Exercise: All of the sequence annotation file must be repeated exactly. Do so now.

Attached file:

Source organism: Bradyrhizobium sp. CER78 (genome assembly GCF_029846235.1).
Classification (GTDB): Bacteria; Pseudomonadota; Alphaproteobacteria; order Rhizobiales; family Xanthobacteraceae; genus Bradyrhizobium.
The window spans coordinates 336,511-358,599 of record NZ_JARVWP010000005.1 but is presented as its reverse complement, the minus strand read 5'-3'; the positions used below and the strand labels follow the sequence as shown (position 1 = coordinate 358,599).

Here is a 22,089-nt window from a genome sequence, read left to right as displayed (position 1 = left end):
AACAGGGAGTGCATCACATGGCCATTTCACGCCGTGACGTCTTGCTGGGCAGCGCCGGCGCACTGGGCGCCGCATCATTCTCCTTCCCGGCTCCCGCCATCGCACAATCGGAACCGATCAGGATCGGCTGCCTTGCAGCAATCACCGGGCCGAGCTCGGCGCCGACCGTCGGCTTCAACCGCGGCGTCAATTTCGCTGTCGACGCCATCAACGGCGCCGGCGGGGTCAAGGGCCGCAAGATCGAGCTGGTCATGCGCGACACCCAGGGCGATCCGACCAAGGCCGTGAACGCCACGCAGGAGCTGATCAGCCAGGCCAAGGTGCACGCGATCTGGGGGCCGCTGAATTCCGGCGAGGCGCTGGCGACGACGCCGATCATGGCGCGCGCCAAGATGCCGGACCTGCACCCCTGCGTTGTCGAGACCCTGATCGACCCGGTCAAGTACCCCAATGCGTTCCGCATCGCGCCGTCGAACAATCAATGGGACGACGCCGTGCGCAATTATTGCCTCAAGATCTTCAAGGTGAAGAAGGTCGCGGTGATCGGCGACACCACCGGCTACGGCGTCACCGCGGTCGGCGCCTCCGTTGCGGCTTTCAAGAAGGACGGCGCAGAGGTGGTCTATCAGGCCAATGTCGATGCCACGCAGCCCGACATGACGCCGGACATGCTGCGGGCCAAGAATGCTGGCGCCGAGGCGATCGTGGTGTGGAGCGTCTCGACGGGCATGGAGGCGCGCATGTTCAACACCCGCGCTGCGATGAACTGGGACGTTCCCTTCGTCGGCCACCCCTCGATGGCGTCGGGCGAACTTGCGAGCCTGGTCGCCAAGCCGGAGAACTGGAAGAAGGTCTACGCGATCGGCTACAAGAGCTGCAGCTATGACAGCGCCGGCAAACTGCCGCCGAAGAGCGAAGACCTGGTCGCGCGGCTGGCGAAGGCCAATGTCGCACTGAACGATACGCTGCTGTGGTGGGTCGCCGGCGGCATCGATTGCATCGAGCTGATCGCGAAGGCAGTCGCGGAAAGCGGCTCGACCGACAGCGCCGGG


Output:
Source organism: Bradyrhizobium sp. CER78 (genome assembly GCF_029846235.1).
Classification (GTDB): Bacteria; Pseudomonadota; Alphaproteobacteria; order Rhizobiales; family Xanthobacteraceae; genus Bradyrhizobium.
The window spans coordinates 336,511-358,599 of record NZ_JARVWP010000005.1 but is presented as its reverse complement, the minus strand read 5'-3'; the positions used below and the strand labels follow the sequence as shown (position 1 = coordinate 358,599).

Here is a 22,089-nt window from a genome sequence, read left to right as displayed (position 1 = left end):
AACAGGGAGTGCATCACATGGCCATTTCACGCCGTGACGTCTTGCTGGGCAGCGCCGGCGCACTGGGCGCCGCATCATTCTCCTTCCCGGCTCCCGCCATCGCACAATCGGAACCGATCAGGATCGGCTGCCTTGCAGCAATCACCGGGCCGAGCTCGGCGCCGACCGTCGGCTTCAACCGCGGCGTCAATTTCGCTGTCGACGCCATCAACGGCGCCGGCGGGGTCAAGGGCCGCAAGATCGAGCTGGTCATGCGCGACACCCAGGGCGATCCGACCAAGGCCGTGAACGCCACGCAGGAGCTGATCAGCCAGGCCAAGGTGCACGCGATCTGGGGGCCGCTGAATTCCGGCGAGGCGCTGGCGACGACGCCGATCATGGCGCGCGCCAAGATGCCGGACCTGCACCCCTGCGTTGTCGAGACCCTGATCGACCCGGTCAAGTACCCCAATGCGTTCCGCATCGCGCCGTCGAACAATCAATGGGACGACGCCGTGCGCAATTATTGCCTCAAGATCTTCAAGGTGAAGAAGGTCGCGGTGATCGGCGACACCACCGGCTACGGCGTCACCGCGGTCGGCGCCTCCGTTGCGGCTTTCAAGAAGGACGGCGCAGAGGTGGTCTATCAGGCCAATGTCGATGCCACGCAGCCCGACATGACGCCGGACATGCTGCGGGCCAAGAATGCTGGCGCCGAGGCGATCGTGGTGTGGAGCGTCTCGACGGGCATGGAGGCGCGCATGTTCAACACCCGCGCTGCGATGAACTGGGACGTTCCCTTCGTCGGCCACCCCTCGATGGCGTCGGGCGAACTTGCGAGCCTGGTCGCCAAGCCGGAGAACTGGAAGAAGGTCTACGCGATCGGCTACAAGAGCTGCAGCTATGACAGCGCCGGCAAACTGCCGCCGAAGAGCGAAGACCTGGTCGCGCGGCTGGCGAAGGCCAATGTCGCACTGAACGATACGCTGCTGTGGTGGGTCGCCGGCGGCATCGATTGCATCGAGCTGATCGCGAAGGCAGTCGCGGAAAGCGGCTCGACCGACAGCGCCGGG